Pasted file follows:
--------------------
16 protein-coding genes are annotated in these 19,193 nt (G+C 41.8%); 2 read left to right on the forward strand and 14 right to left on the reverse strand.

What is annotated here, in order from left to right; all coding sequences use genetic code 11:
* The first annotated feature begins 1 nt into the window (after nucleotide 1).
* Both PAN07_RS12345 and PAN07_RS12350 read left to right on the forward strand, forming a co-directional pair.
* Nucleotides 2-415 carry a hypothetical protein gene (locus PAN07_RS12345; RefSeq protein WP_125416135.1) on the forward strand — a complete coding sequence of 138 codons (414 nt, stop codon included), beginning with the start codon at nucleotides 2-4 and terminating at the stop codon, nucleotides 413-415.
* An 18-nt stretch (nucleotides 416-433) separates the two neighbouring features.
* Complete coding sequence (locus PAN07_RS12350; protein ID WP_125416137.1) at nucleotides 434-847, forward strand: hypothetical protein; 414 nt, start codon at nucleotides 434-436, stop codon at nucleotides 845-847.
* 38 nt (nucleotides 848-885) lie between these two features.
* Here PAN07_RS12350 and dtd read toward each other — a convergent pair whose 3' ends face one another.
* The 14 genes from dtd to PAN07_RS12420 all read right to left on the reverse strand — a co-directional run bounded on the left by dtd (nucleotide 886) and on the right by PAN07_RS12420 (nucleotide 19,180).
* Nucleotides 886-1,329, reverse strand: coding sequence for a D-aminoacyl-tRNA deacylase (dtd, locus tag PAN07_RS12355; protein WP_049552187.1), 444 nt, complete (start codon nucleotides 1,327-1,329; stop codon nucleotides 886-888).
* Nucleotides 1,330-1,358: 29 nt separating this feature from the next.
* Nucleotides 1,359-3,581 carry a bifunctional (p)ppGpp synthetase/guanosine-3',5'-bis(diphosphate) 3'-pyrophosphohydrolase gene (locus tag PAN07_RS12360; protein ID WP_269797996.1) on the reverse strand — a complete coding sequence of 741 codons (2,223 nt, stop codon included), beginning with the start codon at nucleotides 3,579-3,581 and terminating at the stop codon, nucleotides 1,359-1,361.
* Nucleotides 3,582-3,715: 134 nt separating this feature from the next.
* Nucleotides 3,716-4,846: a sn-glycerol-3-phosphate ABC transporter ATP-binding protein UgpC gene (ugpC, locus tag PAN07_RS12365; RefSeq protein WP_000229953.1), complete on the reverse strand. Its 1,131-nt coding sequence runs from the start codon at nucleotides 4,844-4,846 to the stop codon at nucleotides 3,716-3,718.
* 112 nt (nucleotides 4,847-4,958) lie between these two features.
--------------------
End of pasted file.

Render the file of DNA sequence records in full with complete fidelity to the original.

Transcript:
16 protein-coding genes are annotated in these 19,193 nt (G+C 41.8%); 2 read left to right on the forward strand and 14 right to left on the reverse strand.

What is annotated here, in order from left to right; all coding sequences use genetic code 11:
* The first annotated feature begins 1 nt into the window (after nucleotide 1).
* Both PAN07_RS12345 and PAN07_RS12350 read left to right on the forward strand, forming a co-directional pair.
* Nucleotides 2-415 carry a hypothetical protein gene (locus PAN07_RS12345; RefSeq protein WP_125416135.1) on the forward strand — a complete coding sequence of 138 codons (414 nt, stop codon included), beginning with the start codon at nucleotides 2-4 and terminating at the stop codon, nucleotides 413-415.
* An 18-nt stretch (nucleotides 416-433) separates the two neighbouring features.
* Complete coding sequence (locus PAN07_RS12350; protein ID WP_125416137.1) at nucleotides 434-847, forward strand: hypothetical protein; 414 nt, start codon at nucleotides 434-436, stop codon at nucleotides 845-847.
* 38 nt (nucleotides 848-885) lie between these two features.
* Here PAN07_RS12350 and dtd read toward each other — a convergent pair whose 3' ends face one another.
* The 14 genes from dtd to PAN07_RS12420 all read right to left on the reverse strand — a co-directional run bounded on the left by dtd (nucleotide 886) and on the right by PAN07_RS12420 (nucleotide 19,180).
* Nucleotides 886-1,329, reverse strand: coding sequence for a D-aminoacyl-tRNA deacylase (dtd, locus tag PAN07_RS12355; protein WP_049552187.1), 444 nt, complete (start codon nucleotides 1,327-1,329; stop codon nucleotides 886-888).
* Nucleotides 1,330-1,358: 29 nt separating this feature from the next.
* Nucleotides 1,359-3,581 carry a bifunctional (p)ppGpp synthetase/guanosine-3',5'-bis(diphosphate) 3'-pyrophosphohydrolase gene (locus tag PAN07_RS12360; protein ID WP_269797996.1) on the reverse strand — a complete coding sequence of 741 codons (2,223 nt, stop codon included), beginning with the start codon at nucleotides 3,579-3,581 and terminating at the stop codon, nucleotides 1,359-1,361.
* Nucleotides 3,582-3,715: 134 nt separating this feature from the next.
* Nucleotides 3,716-4,846: a sn-glycerol-3-phosphate ABC transporter ATP-binding protein UgpC gene (ugpC, locus tag PAN07_RS12365; RefSeq protein WP_000229953.1), complete on the reverse strand. Its 1,131-nt coding sequence runs from the start codon at nucleotides 4,844-4,846 to the stop codon at nucleotides 3,716-3,718.
* 112 nt (nucleotides 4,847-4,958) lie between these two features.